Place the numbers from 1-9 once in each row, column and bold-lined jigsaw region
Here is an image of the start position of a jigsaw sudoku puzzle:
The rules of jigsaw sudoku are very simple, as with standard sudoku itself. However, jigsaw sudoku are generally trickier to solve than standard sudoku. This is partly because it is harder for the human eye to work with the wiggly, irregular-shaped regions that replace the orderly 3x3 boxes in standard sudoku puzzles. We often miss deductions that we would spot easily if the grid had its more familiar shape as per regular sudoku grids.
The beauty of jigsaw sudoku is that there are a huge range of different grid patterns possible, and many of these have a unique character of their own dictated by their geometry: whereas every sudoku grid is exactly the same, the pattern of a jigsaw sudoku varies from puzzle to puzzle and can have a large impact on how the puzzle solves.
Because of the irregular shaped nature of the regions, it is easy to see how the puzzle got its name jigsaw sudoku. It is also known as jigsawdoku, irregular sudoku and no doubt has various other names too. It is one of the more commonly seen sudoku variants that exist.
Strategy and Solving Tips for Jigsaw Sudoku Puzzles
Here are a few strategy tips to help you solve these puzzles:
At the start of the puzzle, take a good look at the shape of the jigsaw regions, and see if you can spot any jigsaw regions that share many of their squares with a row or column as this can often bear fruit quickly by reducing possible locations for any of its givens in that shared region.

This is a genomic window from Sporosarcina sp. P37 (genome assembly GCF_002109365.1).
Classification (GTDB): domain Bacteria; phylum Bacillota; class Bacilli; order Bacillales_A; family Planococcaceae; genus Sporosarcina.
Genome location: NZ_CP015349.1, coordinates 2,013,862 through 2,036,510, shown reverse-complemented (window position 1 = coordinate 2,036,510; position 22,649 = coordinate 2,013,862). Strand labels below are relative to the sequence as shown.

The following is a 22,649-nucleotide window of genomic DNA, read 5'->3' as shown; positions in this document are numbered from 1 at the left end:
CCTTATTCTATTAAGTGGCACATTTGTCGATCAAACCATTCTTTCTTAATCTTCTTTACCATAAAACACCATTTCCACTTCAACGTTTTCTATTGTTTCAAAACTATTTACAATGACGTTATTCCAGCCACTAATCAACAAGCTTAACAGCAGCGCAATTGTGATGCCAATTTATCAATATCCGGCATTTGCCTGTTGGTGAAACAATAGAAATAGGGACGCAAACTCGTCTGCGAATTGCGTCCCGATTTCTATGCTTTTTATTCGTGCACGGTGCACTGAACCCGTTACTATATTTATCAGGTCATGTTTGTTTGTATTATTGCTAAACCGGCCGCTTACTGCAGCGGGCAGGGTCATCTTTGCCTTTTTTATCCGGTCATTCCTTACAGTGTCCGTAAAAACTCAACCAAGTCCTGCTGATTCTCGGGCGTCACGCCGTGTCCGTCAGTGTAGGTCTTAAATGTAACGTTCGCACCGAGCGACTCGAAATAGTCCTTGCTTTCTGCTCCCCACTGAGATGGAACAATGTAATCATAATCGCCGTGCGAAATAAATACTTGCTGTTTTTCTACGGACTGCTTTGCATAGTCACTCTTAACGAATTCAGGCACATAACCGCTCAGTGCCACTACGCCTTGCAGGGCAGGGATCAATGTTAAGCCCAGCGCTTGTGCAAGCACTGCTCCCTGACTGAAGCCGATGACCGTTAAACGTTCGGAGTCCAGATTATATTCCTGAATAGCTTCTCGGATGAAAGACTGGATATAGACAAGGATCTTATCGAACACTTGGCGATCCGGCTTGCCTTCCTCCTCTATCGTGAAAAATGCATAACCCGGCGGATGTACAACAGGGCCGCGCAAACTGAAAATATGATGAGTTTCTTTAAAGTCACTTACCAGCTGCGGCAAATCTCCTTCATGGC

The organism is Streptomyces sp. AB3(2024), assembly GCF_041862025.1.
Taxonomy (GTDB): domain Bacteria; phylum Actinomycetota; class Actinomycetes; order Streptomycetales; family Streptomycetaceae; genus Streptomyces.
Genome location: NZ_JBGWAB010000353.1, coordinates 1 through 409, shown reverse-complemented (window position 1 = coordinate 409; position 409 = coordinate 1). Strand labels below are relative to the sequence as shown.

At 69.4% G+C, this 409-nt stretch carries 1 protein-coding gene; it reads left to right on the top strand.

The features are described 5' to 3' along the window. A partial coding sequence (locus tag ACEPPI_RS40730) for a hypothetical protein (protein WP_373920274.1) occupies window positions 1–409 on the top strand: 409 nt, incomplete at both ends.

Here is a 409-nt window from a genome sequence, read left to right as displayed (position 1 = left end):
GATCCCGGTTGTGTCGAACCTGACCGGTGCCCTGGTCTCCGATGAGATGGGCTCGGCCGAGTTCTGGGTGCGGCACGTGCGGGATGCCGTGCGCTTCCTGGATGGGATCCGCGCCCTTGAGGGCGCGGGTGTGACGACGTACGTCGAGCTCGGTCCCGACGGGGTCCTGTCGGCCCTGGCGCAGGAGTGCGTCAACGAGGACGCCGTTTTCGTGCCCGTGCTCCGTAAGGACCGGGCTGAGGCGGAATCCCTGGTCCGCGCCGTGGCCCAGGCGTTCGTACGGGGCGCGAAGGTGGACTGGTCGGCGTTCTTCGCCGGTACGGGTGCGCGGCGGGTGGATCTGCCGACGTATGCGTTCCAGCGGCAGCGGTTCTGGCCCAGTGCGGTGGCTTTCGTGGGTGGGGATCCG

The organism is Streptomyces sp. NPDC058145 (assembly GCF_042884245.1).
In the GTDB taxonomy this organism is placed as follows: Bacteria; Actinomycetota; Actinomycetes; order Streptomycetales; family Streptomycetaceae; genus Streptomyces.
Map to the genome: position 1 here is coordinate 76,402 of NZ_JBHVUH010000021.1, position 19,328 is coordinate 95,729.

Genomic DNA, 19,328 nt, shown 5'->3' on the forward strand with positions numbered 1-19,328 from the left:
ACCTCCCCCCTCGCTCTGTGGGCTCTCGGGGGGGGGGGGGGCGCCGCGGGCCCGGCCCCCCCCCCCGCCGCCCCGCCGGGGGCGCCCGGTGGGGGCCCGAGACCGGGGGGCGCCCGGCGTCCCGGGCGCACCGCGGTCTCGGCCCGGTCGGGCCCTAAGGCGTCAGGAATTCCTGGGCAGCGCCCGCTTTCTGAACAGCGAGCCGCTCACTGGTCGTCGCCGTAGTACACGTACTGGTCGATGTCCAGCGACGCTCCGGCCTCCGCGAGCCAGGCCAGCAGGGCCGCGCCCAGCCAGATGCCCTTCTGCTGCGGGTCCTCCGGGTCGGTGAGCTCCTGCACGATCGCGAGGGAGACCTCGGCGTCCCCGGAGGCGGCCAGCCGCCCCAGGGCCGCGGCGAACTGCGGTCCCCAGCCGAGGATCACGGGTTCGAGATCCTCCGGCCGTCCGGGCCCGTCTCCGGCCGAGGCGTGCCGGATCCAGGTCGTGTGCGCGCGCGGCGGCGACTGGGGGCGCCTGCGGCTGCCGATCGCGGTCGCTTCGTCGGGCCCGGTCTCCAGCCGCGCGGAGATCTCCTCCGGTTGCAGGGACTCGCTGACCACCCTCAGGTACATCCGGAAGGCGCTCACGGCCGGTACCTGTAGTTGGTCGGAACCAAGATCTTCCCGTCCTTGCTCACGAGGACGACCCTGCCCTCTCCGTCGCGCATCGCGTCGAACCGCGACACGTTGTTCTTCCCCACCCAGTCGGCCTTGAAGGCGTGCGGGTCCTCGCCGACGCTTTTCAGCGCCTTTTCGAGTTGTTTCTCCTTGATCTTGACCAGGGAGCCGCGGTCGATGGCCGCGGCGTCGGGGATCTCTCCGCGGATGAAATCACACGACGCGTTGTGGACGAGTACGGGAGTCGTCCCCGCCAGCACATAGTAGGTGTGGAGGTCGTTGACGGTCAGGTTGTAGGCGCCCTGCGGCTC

You will often need to follow through the implications of what you spot to make progress. For instance, in the example grid, there is a given 3 at the bottom-left of the grid in the pink region. This pink region shares fully five of its squares with column one. That restricts the 3 in column 1 to one of the four squares in the green region at the top-left of the grid. This in turn means none of the other squares in that light-green region can contain a 3. This restricts where the 3 can go in column 4 to only two places (its 5th and 6th squares) and so we should pencilmark that accordingly.
As with standard sudoku, have a quick look through for the numbers that occur most frequently in the start position and see if you can make any instant progress as a result. In the example grid, six of the nine 7s are already given to you. This can be used to make instant progress: look at column 4, there is only one square that can contain the 7, can you see where? This then pins down the location of the 7 in column 7, and then there is only one possible place for the 7 in column 1, and that is all the 7s placed in the grid!
This video walks through the solve of the puzzle above using the strategies outlined above and more, so, if you've not already done so, you might like to give it a go before watching this video: